No happy ending in sight

Times Staff Writer

Halloween is looking scarier than ever for Hollywood.

Studio executives and representatives of the Writers Guild of America abruptly ended talks Friday amid growing pessimism that they would be able to reach an agreement before the union’s contract expires at month’s end.

Although the two sides have agreed to meet again Tuesday, the lack of tangible progress in on-and-off-negotiations since July has deepened fears that writers will go on strike as early as this fall.

“There’s no question there’s a lot of anxiety, not just among writers but also among network and film executives,” said Los Angeles entertainment attorney Daniel H. Black, partner at Greenberg Traurig. “Do you greenlight a movie? How long is the shooting going to be? Do we have to lay off employees? There are a lot of moving pieces here.”


A strike could cause upheaval in the entertainment industry that drives much of Los Angeles’ economy. Writers last struck in 1988 for 22 weeks and cost the industry an estimated $500 million.

With much at stake and a contract deadline looming, many in Hollywood had hoped that talks would begin in earnest this week. Instead, meetings on Thursday and Friday only yielded more acrimony, with studio executives accusing their guild counterparts of refusing to engage in serious discussions.

“This is the most frustrating and futile attempt at bargaining that anyone on the negotiating team has encountered,” said J. Nicholas Counter III, the studios’ chief negotiator and president of the Alliance of Motion Picture and Television Producers. “We are farther apart today than when we started and the only outcome we see is disaster engineered by the present leadership of the WGA.”

Guild leaders say it is the producers, and not they, who have been unwilling to engage. Writers are seeking a larger share of DVD revenue; an extension of guild pay and benefits to reality TV programs; and pay for work distributed via the Internet.

Producers argue that online entertainment is too new to establish pay formulas now and want more flexibility to promote their shows online. Citing rising marketing and production costs, they are calling for revamping the decades-old system of residual payments -- fees talent receive beyond the initial showing of their shows or films. Studios propose paying residuals only after they’ve recouped their costs.

That’s a deeply unpopular proposal among the union’s nearly 12,000-plus members.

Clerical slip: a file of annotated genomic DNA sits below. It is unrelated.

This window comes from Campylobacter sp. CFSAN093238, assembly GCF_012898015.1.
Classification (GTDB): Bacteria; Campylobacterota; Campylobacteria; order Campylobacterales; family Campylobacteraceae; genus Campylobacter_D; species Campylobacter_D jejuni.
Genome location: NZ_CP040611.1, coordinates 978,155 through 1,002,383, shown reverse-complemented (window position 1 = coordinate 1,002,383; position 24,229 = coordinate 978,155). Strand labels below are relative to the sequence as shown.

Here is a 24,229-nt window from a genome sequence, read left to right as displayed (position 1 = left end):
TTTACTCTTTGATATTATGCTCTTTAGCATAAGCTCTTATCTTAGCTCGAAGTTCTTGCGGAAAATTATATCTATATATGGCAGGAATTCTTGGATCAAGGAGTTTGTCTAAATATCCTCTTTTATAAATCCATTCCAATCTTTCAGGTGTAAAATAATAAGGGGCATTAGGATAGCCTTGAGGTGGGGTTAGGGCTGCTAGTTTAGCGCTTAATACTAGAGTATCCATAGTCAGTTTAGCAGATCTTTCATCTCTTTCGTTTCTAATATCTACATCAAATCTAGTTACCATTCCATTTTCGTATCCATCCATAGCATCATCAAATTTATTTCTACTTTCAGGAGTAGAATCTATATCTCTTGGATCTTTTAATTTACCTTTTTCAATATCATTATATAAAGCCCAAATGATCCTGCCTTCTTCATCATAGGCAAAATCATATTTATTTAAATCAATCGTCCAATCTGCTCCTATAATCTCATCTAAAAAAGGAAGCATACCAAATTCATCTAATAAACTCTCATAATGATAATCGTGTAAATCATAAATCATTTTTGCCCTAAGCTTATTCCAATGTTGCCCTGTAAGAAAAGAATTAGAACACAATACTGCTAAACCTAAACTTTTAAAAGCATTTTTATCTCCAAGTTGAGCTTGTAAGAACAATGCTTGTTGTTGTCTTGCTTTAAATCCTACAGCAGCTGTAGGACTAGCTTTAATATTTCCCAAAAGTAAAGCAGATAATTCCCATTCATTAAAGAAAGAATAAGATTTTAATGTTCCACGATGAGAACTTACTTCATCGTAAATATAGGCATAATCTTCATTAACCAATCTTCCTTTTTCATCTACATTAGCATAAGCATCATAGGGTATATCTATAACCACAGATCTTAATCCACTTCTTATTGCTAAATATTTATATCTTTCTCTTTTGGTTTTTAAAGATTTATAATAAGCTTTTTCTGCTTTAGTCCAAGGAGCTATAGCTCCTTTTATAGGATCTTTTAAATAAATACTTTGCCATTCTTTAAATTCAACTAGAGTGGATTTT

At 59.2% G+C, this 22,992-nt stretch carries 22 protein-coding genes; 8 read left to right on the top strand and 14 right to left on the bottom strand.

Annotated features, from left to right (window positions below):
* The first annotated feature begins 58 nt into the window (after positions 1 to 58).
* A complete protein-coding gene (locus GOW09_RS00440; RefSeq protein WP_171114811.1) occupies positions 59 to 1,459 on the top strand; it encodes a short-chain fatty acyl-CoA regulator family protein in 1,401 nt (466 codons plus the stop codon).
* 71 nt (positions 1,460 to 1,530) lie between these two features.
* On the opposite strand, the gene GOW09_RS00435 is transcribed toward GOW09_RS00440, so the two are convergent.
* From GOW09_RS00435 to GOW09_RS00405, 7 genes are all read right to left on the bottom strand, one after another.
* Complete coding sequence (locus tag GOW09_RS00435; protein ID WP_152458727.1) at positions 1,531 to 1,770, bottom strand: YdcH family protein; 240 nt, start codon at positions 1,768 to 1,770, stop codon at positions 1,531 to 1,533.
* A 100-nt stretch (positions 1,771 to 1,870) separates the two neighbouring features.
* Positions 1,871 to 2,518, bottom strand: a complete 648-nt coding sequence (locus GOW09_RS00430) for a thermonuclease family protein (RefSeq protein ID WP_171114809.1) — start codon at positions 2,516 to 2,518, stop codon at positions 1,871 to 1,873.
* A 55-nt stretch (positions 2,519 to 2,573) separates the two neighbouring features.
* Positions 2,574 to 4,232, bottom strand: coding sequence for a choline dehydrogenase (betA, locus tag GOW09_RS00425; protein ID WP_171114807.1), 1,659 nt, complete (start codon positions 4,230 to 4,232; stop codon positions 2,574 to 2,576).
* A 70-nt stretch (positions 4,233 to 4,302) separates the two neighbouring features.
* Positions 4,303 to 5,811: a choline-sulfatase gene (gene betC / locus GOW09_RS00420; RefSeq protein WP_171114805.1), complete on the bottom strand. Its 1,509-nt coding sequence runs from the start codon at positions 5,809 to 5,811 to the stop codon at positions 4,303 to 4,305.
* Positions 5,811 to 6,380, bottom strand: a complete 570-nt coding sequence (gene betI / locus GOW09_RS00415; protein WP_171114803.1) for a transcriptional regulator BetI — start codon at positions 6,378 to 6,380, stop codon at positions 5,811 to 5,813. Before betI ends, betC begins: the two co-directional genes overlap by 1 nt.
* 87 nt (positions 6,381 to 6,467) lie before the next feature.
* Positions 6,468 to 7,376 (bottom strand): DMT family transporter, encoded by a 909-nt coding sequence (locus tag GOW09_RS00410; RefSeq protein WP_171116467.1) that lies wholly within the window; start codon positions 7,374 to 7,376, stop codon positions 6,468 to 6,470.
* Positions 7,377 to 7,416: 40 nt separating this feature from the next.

“While the WGA remains determined to make a fair deal, at this stage of the negotiations the AMPTP is still stuck on its rollback proposals, including profit-based residuals,” a statement from several guild writers said. “Our members will not stand for that. The entertainment industry is successful and growing like never before. Writers, whose creativity is at the heart of that success and growth, are committed to sharing in it.”


The statement came from writers including Neal Baer (“Law & Order: Special Victims Unit”), Bill Condon (“Dreamgirls”), Shawn Ryan (“The Shield”) and John Bowman (“Saturday Night Live”).

Bowman, the committee chairman, did not attend Friday’s meeting because he was working on an upcoming TV show, a guild official said.

During Friday’s meeting at the alliance’s headquarters in Encino, Counter reiterated concerns that producers were forced to make residual payments on unprofitable movies and TV shows. Labor relations executives took turns arguing the need to change rules that limit their ability to promote TV shows online to draw younger audiences.

After the presentation, Carol Lombardini, the alliance’s executive vice president, asked David Young, executive director of the Writers Guild of America, West, if he had any questions.

“No,” he said.

Lombardini then discussed some of the guild’s other proposals.

After about an hour, Young suggested the parties take a break. By noon, however, guild officials told their counterparts they would not return to the bargaining table until Tuesday, making some executives livid.

“There is absolutely no dialogue going on,” said one executive involved in the talks who asked not to be identified because he was not authorized to speak for the studios. “I’m more and more convinced than ever that they’ve made up their mind to strike.”


Bracing for possible strikes by writers and actors, networks and studios have accelerated production of various movies, TV shows and pilots, stockpiled scripts and ordered up more reality TV shows, game shows and new programs that they could run during a strike.

Writers are scrambling to complete scripts by Oct. 31 and make sure they have enough money to cover mortgage payments and other living expenses.